Monday, July 10, 2017

Lead... Who Me?



I'm not a leader....I'm too timid to tell others what to do, to make my point known, and I do everything possible to avoid confrontation - none of which are leadership qualifications.

When we think of the word “leader” it is easy to put into the same context as the word “boss” or “supervisor” or “CEO.” and we usually turn away and run. But leadership is behavior, and it is possible in any context.  Leadership can be done at home with your family, on the job, in the community, in church positions. 

Titus 2 is a foundational Scripture passage for women.  "Older women likewise are to be reverent in their behavior, not malicious gossips nor enslaved to much wine, teaching what is good,  so that they may [a]encourage the young women to love their husbands, to love their children,  to be sensible, pure, workers at home, kind, being subject to their own husbands, so that the word of God will not be dishonored." It is not age specific, we are all 'older' than someone and are able to influence and guide someone 'younger' than us.  Leadership is based on influence and make no mistake about it, we all influence someone, the question is how are we influencing them?

 Anyone, no matter what position they hold, can step up and behave like a leader when leadership is called for.  This kind of ability isn’t given to you, you seize the opportunity—you recognize a need and you fill the need effectively.

A fascinating change has occurred in my attitude towards leadership.  Through the past few years, instead of avoiding it, I cautiously began to look into the subject. Some church ministries I am involved in have offered (or demanded!) growth in this area. As I began learning more about leadership, it wasn't as intimidating as I imagined!  Instead of having to be mean, assertive, bossy and up front, it provided the opportunity to connect deeper with others in a manner that had the ability to draw them out and allow them to be the best they can  be.  An added benefit is our personal growth. As we grow, we become more confident and seek to be the best we can be.  Leadership can encompass beautiful things such as adding value to others, learning to listen with the heart to understand others, to guide and make ways smoother, communication better, to seek one the good of one another. It is a fascinating subject that when embraced becomes a valuable lifestyle. It is surely a gift worth opening to look into! 

Where to begin? What does it take to be a good leader?  Here are a few thoughts: 

1.    It takes awareness.  You must be aware of the need for leadership.  For example, if there is a fire in your home and someone needs to calmly help people get to safety, there is a strong need for someone to take charge and lead others with the calm and organized and sensitive manner that is required. What situations arise around you that need someone to lead?

2.    It takes good communication skills.  Being a leader is about being clear and concise.  Leadership communications are inspiring, and insightful.  They should inform, motivate, guide or direct, but also invite further discussion.  Even an introvert like myself can grow in these areas.  These are learned skills that perfect the more they are practiced.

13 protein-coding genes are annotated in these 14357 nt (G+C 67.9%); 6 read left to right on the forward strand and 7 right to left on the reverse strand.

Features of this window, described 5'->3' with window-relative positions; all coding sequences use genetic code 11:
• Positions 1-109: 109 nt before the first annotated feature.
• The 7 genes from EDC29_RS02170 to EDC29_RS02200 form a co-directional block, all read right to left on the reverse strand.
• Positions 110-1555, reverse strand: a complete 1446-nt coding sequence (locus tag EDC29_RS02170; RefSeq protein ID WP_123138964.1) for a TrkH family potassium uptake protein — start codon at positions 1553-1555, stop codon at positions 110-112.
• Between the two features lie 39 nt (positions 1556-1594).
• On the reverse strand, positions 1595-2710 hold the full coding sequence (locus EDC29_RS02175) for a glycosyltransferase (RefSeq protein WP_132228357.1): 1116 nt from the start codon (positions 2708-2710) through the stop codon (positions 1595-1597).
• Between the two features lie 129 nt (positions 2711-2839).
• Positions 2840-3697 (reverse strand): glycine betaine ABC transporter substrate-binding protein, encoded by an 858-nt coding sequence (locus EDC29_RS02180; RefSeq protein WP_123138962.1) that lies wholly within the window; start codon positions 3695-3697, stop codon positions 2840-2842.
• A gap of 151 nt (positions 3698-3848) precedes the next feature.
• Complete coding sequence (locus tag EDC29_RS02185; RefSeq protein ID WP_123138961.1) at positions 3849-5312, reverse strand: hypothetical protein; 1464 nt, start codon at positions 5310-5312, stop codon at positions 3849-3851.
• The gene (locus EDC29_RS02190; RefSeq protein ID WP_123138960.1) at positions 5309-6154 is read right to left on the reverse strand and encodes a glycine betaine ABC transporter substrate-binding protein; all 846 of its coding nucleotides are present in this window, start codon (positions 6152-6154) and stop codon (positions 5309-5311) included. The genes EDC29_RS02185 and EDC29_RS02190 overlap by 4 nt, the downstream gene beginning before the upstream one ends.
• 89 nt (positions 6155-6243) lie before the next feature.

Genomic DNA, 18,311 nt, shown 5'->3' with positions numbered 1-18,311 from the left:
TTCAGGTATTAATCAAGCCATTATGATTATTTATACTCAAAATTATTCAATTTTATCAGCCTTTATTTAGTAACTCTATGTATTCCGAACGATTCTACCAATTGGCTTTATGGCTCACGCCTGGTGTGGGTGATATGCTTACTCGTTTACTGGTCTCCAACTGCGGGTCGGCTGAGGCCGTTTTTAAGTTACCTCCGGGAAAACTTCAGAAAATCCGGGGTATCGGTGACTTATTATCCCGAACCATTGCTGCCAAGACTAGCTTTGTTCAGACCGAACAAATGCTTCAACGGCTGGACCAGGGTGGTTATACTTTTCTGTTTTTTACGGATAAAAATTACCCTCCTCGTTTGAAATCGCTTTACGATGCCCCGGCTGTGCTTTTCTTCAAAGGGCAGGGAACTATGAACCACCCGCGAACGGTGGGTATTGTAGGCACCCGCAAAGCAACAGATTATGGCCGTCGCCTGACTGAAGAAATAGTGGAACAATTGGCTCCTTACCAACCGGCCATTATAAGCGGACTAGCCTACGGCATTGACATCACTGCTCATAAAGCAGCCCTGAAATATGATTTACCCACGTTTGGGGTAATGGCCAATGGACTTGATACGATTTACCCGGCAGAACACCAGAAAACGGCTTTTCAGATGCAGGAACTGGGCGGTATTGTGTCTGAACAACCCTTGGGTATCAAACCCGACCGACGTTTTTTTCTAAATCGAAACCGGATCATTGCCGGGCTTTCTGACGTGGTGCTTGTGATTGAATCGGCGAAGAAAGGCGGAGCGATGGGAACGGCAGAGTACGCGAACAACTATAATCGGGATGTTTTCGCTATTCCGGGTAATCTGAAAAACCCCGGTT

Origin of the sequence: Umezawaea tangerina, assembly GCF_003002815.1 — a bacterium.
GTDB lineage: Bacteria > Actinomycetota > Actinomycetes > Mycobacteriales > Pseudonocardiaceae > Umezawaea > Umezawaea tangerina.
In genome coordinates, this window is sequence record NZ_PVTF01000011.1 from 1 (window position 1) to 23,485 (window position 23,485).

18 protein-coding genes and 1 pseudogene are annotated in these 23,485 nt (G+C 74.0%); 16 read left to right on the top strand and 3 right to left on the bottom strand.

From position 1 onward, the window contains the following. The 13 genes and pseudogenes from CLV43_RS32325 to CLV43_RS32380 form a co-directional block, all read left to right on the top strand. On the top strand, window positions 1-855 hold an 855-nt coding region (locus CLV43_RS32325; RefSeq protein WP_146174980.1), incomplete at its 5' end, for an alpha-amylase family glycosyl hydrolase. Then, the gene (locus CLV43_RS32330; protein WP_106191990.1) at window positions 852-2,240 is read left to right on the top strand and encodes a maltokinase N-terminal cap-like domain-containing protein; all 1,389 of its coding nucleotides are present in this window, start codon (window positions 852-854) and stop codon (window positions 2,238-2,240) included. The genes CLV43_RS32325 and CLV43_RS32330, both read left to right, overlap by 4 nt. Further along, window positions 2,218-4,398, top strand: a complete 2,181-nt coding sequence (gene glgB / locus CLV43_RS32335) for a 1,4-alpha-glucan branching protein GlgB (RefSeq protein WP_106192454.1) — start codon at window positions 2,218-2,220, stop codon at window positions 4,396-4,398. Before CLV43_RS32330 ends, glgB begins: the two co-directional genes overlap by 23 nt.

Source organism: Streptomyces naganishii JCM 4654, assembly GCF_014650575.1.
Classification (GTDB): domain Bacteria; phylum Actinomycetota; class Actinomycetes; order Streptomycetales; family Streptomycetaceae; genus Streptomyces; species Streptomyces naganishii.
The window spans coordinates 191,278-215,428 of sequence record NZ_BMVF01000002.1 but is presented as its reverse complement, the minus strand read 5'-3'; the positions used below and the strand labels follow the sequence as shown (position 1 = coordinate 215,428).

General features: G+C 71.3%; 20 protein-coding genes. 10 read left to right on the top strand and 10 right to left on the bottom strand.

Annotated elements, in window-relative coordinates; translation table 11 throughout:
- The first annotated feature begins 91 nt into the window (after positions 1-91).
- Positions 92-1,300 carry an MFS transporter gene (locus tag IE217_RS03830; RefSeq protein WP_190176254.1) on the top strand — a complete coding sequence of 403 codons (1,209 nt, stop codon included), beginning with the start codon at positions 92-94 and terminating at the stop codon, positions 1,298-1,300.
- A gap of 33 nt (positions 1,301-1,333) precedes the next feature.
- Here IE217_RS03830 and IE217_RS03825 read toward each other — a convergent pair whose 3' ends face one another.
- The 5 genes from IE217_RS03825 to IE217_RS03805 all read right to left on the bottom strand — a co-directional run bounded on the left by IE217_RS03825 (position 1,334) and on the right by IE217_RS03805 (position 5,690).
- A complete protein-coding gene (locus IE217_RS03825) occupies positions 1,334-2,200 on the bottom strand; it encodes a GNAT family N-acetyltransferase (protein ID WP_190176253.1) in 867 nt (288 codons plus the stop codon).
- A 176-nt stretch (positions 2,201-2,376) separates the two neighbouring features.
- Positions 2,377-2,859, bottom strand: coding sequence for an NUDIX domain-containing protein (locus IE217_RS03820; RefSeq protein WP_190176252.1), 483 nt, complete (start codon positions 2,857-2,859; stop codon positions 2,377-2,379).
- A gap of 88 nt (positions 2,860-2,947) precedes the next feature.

3.    It takes humility.  Being a leader means doesn’t mean that it is all about you all the time.  There are many times when a good leader puts others first and builds them up to lead in their own way.  There are also times when the leader must recognize what he/she does not know, and must learn from others.  A good leader knows their strengths and weaknesses.  They use their strengths but seek out those who are better in those areas of weakness than they are. If creativity, organization, compassion, preparation are not your gifts, surround yourself with those who do have the gift. Working together bring all of our strengths to the table to be used. 

4.    It takes consistency.  If you only take a leadership position or action once, others may appreciate it but won’t necessarily think of you as a leader.  However, if you take a leadership position or action again and again, others will see that pattern and will begin to think of you as a leader.  For example, if there is a difficult student or client that your team members encounter often, and you make it clear that you are available to help, people respect you and appreciate you for that.  In time, they even come expect it of you as a leader in this area. Find something that you like to do and do it well. That is how leadership is born. 

5.    It takes a positive attitude.  Leaders believe in others and in the fact that positive outlook and behavior can make a difference.  They aren’t naive about difficult situations, but they do believe that those situations can be managed towards a good outcome. An eye and an attitude to see things not as they are but as they can be can make all the difference in the world. Everyone has value and gifts that are waiting to be unwrapped. Every person has a desire to make a difference.  May we find and help them to discover how to do that. 

Currently I"m intentionally seeking resources to grow in the knowledge of leadership.  There are many inspiring and interesting books, articles, podcasts that assist in growing and learning.  I'll be sharing more in the days to come what inspires me and can in turn inspire you. 

But be encouraged to open the lid to the subject of leadership.  Pray and be open to the areas God would have you to be a godly influence over. 

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